If you believe minimum wage laws hurt the poor, you must hate the poor. If you don’t believe it is the government’s job to take taxpayer money and pay for everyone’s birth control pills, you must hate women. If you don’t like Affirmative Action laws, you must hate minorities. If you don’t believe in giving citizenship to illegal immigrants, you must hate immigrants. If you believe we should ID people who vote, you must be against minorities voting. If you don’t like gun control laws, you must not care about the children. If you don’t like Obama, you must be racist. More >>
Film executive and producer Harvy Weinstein, has plans to make an anti-gun movie and take aim at the NRA. This is the same Harvy Weinstein that has produced a number of violent movies featuring the very guns that he believes “we don’t need in this country.”
This shouldn’t surprise anyone. The vast majority of Hollywood is liberal. Rather than focus on what they do best, making movies, many in Hollywood use their unique position to promote the democrats’ political agenda.
Matt Damon is known for being a huge supporter of the public school system, yet sends his kids to private school. “Ultimately we don’t have a choice,” he said. I think Mr. Damon lacks understanding of the word choice. He has the ultimate choice. He can send his kids wherever he wants, private or public. On the other hand, parents who are not fortunate enough to have Matt Damon’s income, really don’t have a choice because Damon and the unions he supports, oppose vouchers, which would actually allow those parents to pick where their kids go to school. More >>
It’s one of the latest democratic talking points. Obama and the democrats are hoping to benefit in the 2014 elections, by bringing to the public’s awareness, the gap that exists between the income of the wealthy and that of the poor and middle class.
But why is “income inequality” even a problem? Is their ideal society one of income equality? I hope not. Income inequality is a feature of a free society, not a drawback. The fact that any man in the United States, even those born poor, have the opportunity to become richer than others, is what incentivizes them to take risks, and start businesses that provide the rest of us with the products and jobs that we need. It’s this promise that you can become rich if you can find a way to provide enough people with something that they need or want, that sparks innovation. It’s what provided the incentive for people like Steve Jobs, Bill Gates, and many others that have changed the world for the better. More >>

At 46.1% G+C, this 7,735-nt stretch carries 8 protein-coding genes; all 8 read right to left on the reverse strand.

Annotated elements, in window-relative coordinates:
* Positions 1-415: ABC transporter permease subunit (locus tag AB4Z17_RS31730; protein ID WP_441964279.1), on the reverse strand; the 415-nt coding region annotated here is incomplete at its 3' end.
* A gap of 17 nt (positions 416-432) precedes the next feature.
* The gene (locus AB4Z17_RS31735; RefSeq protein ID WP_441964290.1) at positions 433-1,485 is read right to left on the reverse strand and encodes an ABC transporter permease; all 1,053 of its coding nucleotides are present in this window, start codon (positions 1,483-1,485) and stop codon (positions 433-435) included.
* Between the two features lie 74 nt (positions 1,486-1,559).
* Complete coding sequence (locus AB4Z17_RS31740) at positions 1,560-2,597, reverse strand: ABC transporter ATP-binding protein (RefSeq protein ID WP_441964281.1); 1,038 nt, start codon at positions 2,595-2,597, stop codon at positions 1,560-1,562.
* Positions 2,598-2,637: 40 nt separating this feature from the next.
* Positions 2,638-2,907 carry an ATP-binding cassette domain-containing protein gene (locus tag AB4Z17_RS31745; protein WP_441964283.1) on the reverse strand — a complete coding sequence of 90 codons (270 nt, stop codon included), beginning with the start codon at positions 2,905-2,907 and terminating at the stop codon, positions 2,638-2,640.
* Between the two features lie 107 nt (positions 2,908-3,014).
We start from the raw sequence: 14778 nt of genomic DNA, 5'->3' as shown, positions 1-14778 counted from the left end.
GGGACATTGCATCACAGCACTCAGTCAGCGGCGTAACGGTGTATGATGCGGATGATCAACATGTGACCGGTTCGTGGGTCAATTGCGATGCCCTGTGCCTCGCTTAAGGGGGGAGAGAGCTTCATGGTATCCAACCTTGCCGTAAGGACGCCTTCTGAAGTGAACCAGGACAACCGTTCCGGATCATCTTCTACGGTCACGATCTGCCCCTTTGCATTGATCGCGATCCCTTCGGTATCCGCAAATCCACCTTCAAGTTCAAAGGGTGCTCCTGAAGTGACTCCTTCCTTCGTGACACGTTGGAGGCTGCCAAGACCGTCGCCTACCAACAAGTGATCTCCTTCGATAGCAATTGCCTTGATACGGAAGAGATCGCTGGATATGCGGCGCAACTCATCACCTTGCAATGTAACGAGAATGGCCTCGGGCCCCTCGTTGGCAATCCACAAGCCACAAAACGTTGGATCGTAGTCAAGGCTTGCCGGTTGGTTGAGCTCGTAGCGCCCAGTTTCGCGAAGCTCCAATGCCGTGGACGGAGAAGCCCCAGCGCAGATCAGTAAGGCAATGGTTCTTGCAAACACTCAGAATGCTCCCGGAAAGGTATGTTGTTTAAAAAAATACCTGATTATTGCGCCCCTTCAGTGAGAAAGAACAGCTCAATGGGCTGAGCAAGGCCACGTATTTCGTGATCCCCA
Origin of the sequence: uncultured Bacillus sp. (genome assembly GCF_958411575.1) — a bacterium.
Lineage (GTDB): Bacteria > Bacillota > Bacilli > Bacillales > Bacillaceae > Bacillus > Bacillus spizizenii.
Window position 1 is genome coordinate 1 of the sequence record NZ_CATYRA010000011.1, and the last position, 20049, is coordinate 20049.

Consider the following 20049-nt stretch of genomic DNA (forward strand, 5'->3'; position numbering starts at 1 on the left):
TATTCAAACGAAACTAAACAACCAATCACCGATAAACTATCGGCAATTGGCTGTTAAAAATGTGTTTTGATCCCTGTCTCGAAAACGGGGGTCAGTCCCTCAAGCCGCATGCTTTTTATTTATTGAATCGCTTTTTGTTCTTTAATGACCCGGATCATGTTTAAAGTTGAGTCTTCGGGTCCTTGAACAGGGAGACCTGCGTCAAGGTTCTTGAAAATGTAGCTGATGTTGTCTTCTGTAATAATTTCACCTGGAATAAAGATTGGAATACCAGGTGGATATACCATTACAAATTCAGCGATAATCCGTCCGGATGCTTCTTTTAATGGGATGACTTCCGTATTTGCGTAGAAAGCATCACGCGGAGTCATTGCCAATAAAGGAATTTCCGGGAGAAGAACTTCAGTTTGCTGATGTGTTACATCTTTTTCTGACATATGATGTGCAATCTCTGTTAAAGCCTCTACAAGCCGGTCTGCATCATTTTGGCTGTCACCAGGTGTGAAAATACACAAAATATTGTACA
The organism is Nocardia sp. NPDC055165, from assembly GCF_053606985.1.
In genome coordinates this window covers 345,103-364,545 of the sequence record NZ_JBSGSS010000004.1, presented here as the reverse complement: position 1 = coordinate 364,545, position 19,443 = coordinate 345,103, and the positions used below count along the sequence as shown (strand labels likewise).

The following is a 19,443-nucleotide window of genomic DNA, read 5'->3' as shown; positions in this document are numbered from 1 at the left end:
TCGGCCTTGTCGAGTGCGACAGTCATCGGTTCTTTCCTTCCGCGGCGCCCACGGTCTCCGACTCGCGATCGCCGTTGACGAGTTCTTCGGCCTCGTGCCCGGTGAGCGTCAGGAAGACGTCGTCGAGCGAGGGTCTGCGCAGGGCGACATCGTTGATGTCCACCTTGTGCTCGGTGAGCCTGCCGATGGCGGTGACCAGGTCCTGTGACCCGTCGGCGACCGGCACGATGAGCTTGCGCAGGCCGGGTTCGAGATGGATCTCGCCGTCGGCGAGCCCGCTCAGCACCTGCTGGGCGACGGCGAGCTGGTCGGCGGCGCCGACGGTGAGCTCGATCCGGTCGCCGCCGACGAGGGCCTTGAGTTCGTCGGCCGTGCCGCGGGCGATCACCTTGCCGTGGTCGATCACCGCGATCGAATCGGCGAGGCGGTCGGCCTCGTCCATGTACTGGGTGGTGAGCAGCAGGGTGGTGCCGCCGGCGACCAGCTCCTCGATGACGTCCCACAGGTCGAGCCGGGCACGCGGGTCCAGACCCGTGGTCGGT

Minimum wage laws are one of the best examples of the negative unintended consequences that often result from good-intention laws that end up hurting the very people they are meant to help. For those who lack the most basic understanding of economics, it may seem like common sense. If there are people who don’t make enough money, why not just pass a law requiring that they be paid more?
Labor as a good
The problem with this approach becomes obvious once we start thinking of labor as just another good that is sold on the market. When we work for an employer we are essentially selling that employer a service. Economic laws apply to this good just as well as they apply to goods like milk, meat, etc, and yet many would agree that there is no need for government intervention when it comes to the price of these other goods. More >>
College tuition costs have been skyrocketing and the more they go up, the more the government tries to help make college more affordable. Americans owe $1 trillion in student loans, even more than they owe in credit card debt. The federal government has been involved in student loans since 1958, either by guaranteeing loans made by private banks or by giving out loans themselves. Tuition rates have been increasing at about twice the rate of inflation, and still, proponents of federal student loans have yet to connect the dots.
Their intentions are good, but the government’s involvement is precisely what has resulted in the rise of tuition costs. Why do schools continue to increase their prices every year? Because they can. The government gives the schools whatever money they ask for, because “we must help everyone get a college degree.” If the government were to give everyone money to buy computers, the price of computers would also skyrocket.